The new $1.15 billion dollar home of the Arlington Cowchips has every bell and whistle you could want as a fan. Climate controlled comfort, retractable roof, great site lines and those world famous Dallas Cowboy Cheerleaders shaking what their mamas gave them.
For owner Jerry Jones, the things he likes about the 100,000 seat Cowboys Stadium is that his new football playpen has more seats and luxury boxes than Texas Stadium did. He can also host other revenue producing events like Super Bowls, major concerts such as the upcoming U2 one October 12, Big 12 Championship games and NCAA Final Fours.
But every new stadium when it opens for business (as Yankees fans can tell you) has some glitch or unforseen flaw in it that has to be corrected.
The Jerrydome's flaw is is hanging right over the football field.
The flaw is the 1.2-million pound, four-sided video board hanging from the rafters exactly 90 feet above the field.
It's a 160 foot wide, 90 foot tall $40 million HD video screen that stretches from twenty yard line to twenty yard line.
In their debut game in their new stadium, during the third quarter of the Cowboys 30-10 win, reserve punter A.J. Trapasso hit the gargantuan screen.
Jones doesn't think it's a problem being 90 feet above the field, despite the fact that two years ago, while conducting tests in San Antonio's Alamodome one of his own punters kicked balls more than 100 feet into the air.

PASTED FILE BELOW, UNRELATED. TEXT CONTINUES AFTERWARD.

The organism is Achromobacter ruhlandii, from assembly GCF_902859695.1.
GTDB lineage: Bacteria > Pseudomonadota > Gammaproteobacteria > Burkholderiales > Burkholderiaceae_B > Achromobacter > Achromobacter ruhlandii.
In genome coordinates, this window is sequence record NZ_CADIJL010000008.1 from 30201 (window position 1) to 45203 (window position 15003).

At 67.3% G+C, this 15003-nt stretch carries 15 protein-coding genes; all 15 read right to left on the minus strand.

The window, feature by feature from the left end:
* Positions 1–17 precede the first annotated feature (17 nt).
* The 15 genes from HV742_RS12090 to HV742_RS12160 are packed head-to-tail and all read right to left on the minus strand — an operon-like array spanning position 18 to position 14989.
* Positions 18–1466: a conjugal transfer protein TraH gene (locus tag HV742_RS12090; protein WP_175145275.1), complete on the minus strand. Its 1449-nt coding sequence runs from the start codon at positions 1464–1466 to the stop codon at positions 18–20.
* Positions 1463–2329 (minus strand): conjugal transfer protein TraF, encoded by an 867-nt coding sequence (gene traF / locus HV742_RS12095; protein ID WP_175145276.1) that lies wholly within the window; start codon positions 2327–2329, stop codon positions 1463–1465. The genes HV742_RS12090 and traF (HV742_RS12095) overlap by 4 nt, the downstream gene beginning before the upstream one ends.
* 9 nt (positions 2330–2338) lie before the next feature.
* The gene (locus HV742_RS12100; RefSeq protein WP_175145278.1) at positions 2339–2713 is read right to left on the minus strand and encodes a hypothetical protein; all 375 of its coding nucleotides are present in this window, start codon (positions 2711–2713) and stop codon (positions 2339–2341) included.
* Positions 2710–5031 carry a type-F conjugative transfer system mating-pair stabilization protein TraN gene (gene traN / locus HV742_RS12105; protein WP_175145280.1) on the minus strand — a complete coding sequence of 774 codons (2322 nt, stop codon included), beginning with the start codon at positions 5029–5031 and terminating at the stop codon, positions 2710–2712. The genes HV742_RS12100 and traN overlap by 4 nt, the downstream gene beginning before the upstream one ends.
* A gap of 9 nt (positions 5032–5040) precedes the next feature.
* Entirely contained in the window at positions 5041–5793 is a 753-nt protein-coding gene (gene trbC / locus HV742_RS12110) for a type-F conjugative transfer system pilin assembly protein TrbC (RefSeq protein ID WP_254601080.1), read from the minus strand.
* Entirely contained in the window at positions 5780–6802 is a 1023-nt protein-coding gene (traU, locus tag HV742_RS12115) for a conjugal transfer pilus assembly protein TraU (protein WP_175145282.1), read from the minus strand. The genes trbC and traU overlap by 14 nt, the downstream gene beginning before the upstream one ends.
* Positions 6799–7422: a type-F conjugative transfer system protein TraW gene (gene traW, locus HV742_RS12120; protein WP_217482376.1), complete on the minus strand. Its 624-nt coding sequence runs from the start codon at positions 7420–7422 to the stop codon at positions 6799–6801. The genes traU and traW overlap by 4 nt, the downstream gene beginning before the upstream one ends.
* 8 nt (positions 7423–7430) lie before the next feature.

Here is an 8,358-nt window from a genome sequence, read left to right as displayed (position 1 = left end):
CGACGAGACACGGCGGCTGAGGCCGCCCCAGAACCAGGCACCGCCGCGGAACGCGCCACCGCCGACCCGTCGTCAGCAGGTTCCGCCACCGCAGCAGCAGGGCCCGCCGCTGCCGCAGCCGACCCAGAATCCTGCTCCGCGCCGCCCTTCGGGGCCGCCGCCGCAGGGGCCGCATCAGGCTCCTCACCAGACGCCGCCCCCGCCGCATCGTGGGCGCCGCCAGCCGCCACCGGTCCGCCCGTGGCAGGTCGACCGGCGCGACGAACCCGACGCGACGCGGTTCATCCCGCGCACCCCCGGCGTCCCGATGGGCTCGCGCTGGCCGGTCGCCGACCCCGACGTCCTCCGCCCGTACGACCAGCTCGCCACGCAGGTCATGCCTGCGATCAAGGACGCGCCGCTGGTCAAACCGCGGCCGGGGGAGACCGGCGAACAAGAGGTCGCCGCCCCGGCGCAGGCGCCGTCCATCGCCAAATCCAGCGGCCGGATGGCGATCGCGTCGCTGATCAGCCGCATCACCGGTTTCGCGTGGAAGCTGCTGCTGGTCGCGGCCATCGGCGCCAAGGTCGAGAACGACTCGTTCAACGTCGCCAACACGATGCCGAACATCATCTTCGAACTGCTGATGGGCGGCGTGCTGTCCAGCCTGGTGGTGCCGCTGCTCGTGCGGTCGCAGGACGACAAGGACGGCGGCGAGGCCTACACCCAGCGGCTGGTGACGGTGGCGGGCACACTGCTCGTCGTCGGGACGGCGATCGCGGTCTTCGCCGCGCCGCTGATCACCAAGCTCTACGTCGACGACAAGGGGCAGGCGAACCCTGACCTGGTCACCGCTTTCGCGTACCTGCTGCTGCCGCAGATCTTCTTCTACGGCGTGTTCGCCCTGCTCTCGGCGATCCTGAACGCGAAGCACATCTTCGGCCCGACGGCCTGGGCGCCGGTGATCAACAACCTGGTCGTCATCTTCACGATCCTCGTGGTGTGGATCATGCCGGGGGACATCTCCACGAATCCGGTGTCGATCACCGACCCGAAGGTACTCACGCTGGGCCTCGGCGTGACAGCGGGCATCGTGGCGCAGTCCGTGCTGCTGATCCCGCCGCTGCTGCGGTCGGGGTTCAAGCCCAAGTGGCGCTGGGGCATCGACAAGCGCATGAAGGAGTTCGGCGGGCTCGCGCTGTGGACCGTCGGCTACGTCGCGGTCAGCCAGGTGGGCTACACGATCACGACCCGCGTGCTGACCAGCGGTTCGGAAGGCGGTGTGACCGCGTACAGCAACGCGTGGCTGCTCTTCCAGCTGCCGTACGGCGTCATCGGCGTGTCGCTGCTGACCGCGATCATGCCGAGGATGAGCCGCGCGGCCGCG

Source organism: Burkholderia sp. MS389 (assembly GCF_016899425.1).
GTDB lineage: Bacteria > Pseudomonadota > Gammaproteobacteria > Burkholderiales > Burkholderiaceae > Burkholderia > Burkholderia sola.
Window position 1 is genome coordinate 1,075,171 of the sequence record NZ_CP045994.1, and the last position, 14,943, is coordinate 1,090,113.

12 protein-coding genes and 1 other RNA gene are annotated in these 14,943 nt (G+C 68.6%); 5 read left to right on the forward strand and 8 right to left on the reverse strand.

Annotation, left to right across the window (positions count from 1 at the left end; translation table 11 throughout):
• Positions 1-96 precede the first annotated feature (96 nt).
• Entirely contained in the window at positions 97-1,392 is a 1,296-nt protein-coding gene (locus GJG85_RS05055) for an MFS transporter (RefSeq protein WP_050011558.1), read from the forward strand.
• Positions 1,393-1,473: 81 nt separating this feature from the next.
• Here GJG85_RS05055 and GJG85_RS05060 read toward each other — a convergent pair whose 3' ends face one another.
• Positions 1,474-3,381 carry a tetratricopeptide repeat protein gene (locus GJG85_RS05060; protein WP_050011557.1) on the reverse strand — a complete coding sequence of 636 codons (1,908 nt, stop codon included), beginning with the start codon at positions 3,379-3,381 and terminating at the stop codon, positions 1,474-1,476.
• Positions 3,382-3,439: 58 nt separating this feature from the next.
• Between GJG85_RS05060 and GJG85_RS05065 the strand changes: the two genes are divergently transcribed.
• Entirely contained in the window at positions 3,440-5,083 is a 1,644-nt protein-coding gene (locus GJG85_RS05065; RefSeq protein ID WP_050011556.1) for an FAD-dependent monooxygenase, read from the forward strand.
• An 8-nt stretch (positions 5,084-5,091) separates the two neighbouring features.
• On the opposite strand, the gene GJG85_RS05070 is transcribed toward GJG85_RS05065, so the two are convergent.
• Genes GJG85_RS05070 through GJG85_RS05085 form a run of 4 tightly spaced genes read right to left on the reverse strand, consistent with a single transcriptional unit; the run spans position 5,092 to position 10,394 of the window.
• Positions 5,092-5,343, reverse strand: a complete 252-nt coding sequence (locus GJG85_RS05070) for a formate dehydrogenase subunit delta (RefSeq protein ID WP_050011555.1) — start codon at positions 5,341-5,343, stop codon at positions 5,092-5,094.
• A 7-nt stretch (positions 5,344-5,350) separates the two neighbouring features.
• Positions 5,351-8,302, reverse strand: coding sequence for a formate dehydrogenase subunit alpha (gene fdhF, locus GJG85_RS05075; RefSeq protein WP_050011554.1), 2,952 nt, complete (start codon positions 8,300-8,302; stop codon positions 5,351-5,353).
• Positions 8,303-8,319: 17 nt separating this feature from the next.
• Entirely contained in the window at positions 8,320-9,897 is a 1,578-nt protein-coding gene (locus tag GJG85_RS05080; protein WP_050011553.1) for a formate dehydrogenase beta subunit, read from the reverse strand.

The NFL signed off on the board and Jones said he does not plan to alter it.
Tennessee coach Jeff Fisher disagrees. It's worth noting that Fisher was not happy about the board getting in the way of one of his team's punts and he's the co-chair of the NFL's Competition Committee.
Translation, he has the power to do something about it.
He thinks it needs to be raised, and the competition committee could order that to happen.
"It's an issue, yeah. I'm sure the Cowboys or the league will tell you, I shouldn't have to throw a flag out there because [the officiating crew] didn't see the ball hit the scoreboard. Now, it's not necessarily their responsibility. Once a fair catch signal is given, then there are no eyes on the ball anymore. So they don't see it. So something has to get worked out. It can become a problem."
So how will this latest chapter of the ongoing sports soap opera known as the Cowchips turn out? Will Jerry raise the HD board? Will the NFL order him to do it? Will Vegas establish a sports betting line on how many NFL punters hit it this season?
Stay tuned to this latest episode of As The Cowchips Turn.